In fact, when there is a mismatch, the common prefix length should be 0, using the common prefix sum of the previous element of the pattern string pointer value.

### Find the value of the common prefix length

In the code, the value of the common prefix length is stored in the next array

```void get_next(string& P,int* next)
{
int j=0;//J is the tail pointer of prefix string and j is the tail pointer of suffix string
next=0;//Define the first element value of the next array as 0
for(int i=1;i<P.length();i++)//The trailing pointer of the suffix starts with 1
{
//Handle the mismatch between the front and back affixes, and the prefix pointer of the mismatch between the front and back affixes is fallback
while(j>0&&P[j]!=P[i])
{
//In case of mismatch, j looks for a partial match. If it exists, it must be the longest common prefix of P[0,j-1]
j=next[j-1];
}
//Suffix matching before processing
if(P[j]==P[i])
{
j++;//Or next[i]=j,j is also the longest common prefix length at this time
}
next[i]=j;
}
} ```

Four situations need to be handled to get the next array

1. Initialization

2. Same prefix and suffix

3. Different affixes

4. Update the value of the next array

initialization

next  = 0. The for loop starts from 1, so you need to deal with the case where the prefix tail pointer is 0 first

Same prefix and suffix

That is, the tail pointer of the advance prefix, j++

Different affixes

Because the suffix pointer i is pushed back one bit, the suffix is changed. Take the former suffixes as a pattern string and find the substring matching the former part and the latter part of the pattern string. After the pointer is backtracked, the next element is compared until it is backtracked to 0 or matched.

This part of the brief book is well explained in this blog:

[algorithm] how to calculate the next array in KMP algorithm - Jianshu (jianshu.com)

Update the value of next

We can find that the value of j, that is, the tail pointer of the prefix, is exactly equal to the prefix length (also equal to the suffix length), so we can use the value of j to update the next array

Complete code

```#include<iostream>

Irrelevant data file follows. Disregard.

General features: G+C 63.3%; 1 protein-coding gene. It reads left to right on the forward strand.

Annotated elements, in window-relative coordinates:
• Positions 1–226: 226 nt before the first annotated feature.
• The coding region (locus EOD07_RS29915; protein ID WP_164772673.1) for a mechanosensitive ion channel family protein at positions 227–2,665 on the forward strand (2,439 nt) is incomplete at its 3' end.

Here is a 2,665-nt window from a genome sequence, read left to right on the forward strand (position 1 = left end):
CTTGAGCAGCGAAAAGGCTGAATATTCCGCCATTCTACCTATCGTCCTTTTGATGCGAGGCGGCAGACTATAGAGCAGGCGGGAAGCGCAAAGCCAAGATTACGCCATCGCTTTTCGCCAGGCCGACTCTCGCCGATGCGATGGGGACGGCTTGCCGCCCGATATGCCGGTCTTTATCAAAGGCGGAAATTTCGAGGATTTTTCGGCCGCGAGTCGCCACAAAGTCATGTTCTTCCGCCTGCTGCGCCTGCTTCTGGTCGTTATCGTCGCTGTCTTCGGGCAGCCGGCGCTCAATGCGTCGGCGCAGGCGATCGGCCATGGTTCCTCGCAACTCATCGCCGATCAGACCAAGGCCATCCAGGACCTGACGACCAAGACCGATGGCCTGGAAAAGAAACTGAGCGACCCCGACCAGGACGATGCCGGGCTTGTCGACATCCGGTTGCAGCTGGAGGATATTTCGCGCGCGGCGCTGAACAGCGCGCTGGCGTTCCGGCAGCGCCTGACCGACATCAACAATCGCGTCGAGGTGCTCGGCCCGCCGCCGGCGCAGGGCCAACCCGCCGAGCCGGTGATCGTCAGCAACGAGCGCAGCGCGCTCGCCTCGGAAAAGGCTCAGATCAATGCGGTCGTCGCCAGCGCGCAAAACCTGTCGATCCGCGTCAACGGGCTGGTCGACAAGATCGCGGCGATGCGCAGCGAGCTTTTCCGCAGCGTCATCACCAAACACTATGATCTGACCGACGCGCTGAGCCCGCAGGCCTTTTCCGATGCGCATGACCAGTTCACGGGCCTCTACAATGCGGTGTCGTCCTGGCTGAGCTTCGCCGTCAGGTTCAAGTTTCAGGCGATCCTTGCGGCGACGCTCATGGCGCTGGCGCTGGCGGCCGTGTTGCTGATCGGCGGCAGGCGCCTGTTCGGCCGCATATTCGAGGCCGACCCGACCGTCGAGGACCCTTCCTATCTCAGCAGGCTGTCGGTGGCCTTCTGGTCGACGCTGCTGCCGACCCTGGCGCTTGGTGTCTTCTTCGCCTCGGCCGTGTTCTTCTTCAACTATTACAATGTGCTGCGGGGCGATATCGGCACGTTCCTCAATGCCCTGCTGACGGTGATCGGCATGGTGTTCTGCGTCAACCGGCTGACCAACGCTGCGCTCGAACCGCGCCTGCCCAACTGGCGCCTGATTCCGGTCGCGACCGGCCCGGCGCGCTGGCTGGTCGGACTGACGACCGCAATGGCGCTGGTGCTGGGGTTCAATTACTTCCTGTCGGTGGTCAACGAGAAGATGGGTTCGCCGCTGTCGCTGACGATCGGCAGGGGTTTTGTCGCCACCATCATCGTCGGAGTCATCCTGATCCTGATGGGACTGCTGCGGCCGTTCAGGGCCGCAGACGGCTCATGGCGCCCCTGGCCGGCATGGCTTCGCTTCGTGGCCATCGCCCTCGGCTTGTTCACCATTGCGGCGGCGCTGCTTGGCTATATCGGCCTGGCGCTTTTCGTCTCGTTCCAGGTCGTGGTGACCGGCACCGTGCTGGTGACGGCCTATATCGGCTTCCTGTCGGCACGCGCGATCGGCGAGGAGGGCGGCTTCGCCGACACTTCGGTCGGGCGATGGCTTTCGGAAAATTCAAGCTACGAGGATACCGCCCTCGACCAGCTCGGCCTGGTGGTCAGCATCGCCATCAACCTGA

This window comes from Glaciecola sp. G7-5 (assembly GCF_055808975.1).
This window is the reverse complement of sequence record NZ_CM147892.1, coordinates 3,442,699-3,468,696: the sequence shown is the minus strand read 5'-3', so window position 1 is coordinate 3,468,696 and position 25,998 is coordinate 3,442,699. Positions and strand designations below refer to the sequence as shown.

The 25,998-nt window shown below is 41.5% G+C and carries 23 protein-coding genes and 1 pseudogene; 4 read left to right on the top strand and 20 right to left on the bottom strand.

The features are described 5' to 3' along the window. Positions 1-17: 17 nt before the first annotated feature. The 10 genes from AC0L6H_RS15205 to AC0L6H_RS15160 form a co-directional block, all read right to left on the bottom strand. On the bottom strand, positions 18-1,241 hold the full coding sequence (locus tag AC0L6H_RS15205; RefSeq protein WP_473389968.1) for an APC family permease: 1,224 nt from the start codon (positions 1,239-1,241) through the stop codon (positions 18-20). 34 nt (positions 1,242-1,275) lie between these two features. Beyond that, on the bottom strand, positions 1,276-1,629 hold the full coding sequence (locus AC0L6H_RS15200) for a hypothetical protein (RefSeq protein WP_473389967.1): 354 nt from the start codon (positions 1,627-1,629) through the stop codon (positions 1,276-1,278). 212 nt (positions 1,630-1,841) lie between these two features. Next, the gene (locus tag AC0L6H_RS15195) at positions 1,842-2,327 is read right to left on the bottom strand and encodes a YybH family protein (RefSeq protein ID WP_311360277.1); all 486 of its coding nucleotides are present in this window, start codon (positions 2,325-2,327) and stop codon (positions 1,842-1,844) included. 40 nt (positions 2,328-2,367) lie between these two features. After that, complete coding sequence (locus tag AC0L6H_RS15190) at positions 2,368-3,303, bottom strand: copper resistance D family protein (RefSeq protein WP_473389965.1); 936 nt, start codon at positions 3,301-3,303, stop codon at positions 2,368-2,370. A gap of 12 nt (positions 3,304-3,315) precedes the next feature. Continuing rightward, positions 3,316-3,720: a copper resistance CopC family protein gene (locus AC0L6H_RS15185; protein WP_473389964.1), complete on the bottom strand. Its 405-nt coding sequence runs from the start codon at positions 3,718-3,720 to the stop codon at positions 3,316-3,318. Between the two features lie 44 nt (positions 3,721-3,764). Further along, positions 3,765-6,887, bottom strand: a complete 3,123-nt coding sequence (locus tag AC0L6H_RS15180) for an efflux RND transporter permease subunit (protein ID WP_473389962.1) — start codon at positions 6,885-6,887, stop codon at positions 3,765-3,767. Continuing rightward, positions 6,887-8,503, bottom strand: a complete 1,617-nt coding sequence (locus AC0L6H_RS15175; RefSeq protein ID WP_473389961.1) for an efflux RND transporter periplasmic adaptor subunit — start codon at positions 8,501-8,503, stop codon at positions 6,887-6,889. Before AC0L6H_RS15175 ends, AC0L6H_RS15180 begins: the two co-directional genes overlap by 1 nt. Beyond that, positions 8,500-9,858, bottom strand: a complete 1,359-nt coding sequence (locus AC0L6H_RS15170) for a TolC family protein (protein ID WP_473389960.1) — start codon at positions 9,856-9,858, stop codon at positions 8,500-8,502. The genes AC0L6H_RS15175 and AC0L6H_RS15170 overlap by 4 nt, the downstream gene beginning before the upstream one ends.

#include<string>
using namespace std;
void get_next(string& P,int* next);//Modify the value of the next array
int search_kmp(string& M,string& P,int pos=0);
void check_next(string& P,int* next);
int main()
{
string m,pattern;
cout<<"Enter text string:\n";
cin>>m;
cout<<"Input mode string:\n";
cin>>pattern;
cout<<"The starting position of the mode string in the text string:\n";
cout<<search_kmp(m,pattern,0);
return 0;
}
void get_next(string& P,int* next)
{
int j=0;//J is the tail pointer of prefix string and j is the tail pointer of suffix string
next=0;//Define the first element value of the next array as 0
for(int i=1;i<P.length();i++)//The trailing pointer of the suffix starts with 1
{
//Handle the mismatch between the front and back affixes, and the prefix pointer of the mismatch between the front and back affixes is fallback
while(j>0&&P[j]!=P[i])
{
//In case of mismatch, j looks for a partial match. If it exists, it must be the longest common prefix of P[0,j-1]
j=next[j-1];
}
//Suffix matching before processing
if(P[j]==P[i])
{
j++;//Or next[i]=j,j is also the longest common prefix length at this time
}
next[i]=j;
}
}
int search_kmp(string& M,string& P,int pos=0)
{
int next[P.length()];
get_next(P,next);
int i=pos,j=0;//i is the pointer to the main string and j is the pointer to the mode string
while(j<P.length()&&i<M.length())
{
if(j==0||M[i]==P[j])
{
++i;
++j;
}
else
{
j=next[j-1];
}
}
if(j==P.length())//If the matching is successful, the j pointer points to the last bit after the last element of the text string (main string)
return i-P.length();
else//Matching failed. An error message is returned indicating that it was not found
return -1;
}```

Keywords: C++ Algorithm data structure

Added by phpbeginner0120 on Sat, 02 Oct 2021 05:28:19 +0300